.mdb or .adp which is best to use with SQL 2K


P

Popinator

I am upsizing an Access 2k3 database to SQL 2000 (part of Small Business
Server 2003 Premium) My question is which is the best front end to run? A
..mdb or a .adp? I have been using user level security complete with user
names and passwords to log into the .mdb Database. I would like to keep this
if I need to go to .adp. I have upsized (parctice db) to a .adp but can find
no place where the .mdw file is used or can have individule login by name.
Certian securtiy is tied into the specific user logged in example user A can
see $ amounts on a form but user B cannot but can see all other info on the
form. Thanks in advance for any help you can give me on this.
 
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S

Sylvain Lafontaine

You cannot use a workgroup (wdw) file with ADP, so if you want to keep this
functionality you must use a MDB database file. However, the real level of
security provided by a workgroup file is very low; all you have to do to
verify is to look at the number of perks that you'll find on the internet
about passing through this *security* feature.

If you're new to SQL-Server, you should stick with MDB and ODBC Linked
Tables; as they are much easier to work with when you're a newbie than using
an ADP project file. However, a well build ADP project will provide you
with a much better performance.

--
Sylvain Lafontaine, ing.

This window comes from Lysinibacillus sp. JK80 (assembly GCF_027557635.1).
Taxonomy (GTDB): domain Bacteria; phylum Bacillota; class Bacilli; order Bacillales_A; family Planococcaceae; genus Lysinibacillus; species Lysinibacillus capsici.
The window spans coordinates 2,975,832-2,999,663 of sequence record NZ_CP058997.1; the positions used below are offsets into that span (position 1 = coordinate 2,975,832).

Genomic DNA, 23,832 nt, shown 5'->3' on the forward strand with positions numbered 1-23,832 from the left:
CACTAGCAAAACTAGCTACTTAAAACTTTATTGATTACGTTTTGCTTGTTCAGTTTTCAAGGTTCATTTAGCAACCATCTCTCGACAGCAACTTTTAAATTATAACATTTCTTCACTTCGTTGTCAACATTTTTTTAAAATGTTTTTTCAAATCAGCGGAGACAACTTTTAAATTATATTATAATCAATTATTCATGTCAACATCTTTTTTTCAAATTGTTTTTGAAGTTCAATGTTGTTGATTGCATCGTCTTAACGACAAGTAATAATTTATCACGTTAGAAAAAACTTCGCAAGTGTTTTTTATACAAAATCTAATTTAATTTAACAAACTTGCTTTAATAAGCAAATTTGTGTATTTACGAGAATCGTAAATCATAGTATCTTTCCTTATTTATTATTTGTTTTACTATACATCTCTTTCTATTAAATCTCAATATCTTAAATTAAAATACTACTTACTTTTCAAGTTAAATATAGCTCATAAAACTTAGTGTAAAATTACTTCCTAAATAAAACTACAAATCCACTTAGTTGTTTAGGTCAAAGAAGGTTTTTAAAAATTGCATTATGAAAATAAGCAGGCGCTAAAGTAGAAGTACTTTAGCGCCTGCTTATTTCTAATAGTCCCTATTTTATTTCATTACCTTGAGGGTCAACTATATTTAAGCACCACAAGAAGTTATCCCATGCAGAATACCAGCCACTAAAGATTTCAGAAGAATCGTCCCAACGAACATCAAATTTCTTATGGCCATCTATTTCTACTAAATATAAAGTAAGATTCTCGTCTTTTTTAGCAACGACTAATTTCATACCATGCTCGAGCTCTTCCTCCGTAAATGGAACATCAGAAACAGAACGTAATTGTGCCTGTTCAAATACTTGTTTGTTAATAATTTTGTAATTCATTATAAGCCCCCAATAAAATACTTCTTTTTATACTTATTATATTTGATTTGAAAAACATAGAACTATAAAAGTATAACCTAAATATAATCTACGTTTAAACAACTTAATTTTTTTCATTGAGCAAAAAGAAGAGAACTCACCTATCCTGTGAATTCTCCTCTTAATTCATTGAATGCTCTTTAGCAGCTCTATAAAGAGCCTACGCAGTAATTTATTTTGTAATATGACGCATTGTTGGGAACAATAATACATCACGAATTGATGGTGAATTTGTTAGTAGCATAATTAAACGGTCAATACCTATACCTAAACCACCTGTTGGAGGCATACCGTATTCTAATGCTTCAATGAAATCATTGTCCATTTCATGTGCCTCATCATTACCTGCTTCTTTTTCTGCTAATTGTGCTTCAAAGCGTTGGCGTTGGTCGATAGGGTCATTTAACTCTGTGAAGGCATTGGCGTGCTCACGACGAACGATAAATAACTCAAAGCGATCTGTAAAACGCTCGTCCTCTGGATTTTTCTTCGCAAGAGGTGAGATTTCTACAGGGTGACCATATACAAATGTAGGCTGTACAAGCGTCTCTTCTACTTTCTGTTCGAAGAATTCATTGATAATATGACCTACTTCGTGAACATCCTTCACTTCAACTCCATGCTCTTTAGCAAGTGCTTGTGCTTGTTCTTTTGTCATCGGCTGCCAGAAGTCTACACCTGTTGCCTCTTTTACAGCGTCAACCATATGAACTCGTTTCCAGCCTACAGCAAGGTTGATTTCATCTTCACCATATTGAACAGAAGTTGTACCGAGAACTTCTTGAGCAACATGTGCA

MVP - Windows Live Platform
Blog/web site: http://coding-paparazzi.sylvainlafontaine.com
Independent consultant and remote programming for Access and SQL-Server
(French)
 
D

David W. Fenton

I am upsizing an Access 2k3 database to SQL 2000 (part of Small
Business Server 2003 Premium) My question is which is the best
front end to run? A .mdb or a .adp? I have been using user level
security complete with user names and passwords to log into the
.mdb Database. I would like to keep this if I need to go to .adp.
I have upsized (parctice db) to a .adp but can find no place where
the .mdw file is used or can have individule login by name.
Certian securtiy is tied into the specific user logged in example
user A can see $ amounts on a form but user B cannot but can see
all other info on the form. Thanks in advance for any help you can
give me on this.
ADPs are deprecated by MS nowadays in favor of MDB/ACCDB/ODBC
(except for reporting).

So, even if this were brand-new development, you would not be
seriously contemplating ADP. That you already have an MDB front end
means it's a no-brainer.
 
P

Popinator

David , thanks for the reply. I'll stay with the .mdb frontend.
 
A

a a r o n . k e m p f

ADP are NOT depecrated, jet is depecrated




ADPs are deprecated by MS nowadays in favor of MDB/ACCDB/ODBC
(except for reporting).

So, even if this were brand-new development, you would not be
seriously contemplating ADP. That you already have an MDB front end
means it's a no-brainer.
 
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A

a a r o n . k e m p f

However, a well build ADP project will provide you
with a much better performance.
 
T

Tony Toews [MVP]

Sylvain Lafontaine said:
However, a well build ADP project will provide you
with a much better performance.
Just curious? How would an ADP project give you better performance
than an MDB? Assuming that both would use the same stored
procedures, views, etc.

Tony
--
Tony Toews, Microsoft Access MVP
Tony's Main MS Access pages - http://www.granite.ab.ca/accsmstr.htm
Tony's Microsoft Access Blog - http://msmvps.com/blogs/access/
For a convenient utility to keep your users FEs and other files
updated see http://www.autofeupdater.com/
Granite Fleet Manager http://www.granitefleet.com/
 
S

Sylvain Lafontaine

Because Access use the T-model when accessing the data trough ODBC Linked
Tables: first, it reads the value of the primary key for tens rows then it
uses these primary keys to read the rest of the values for the other columns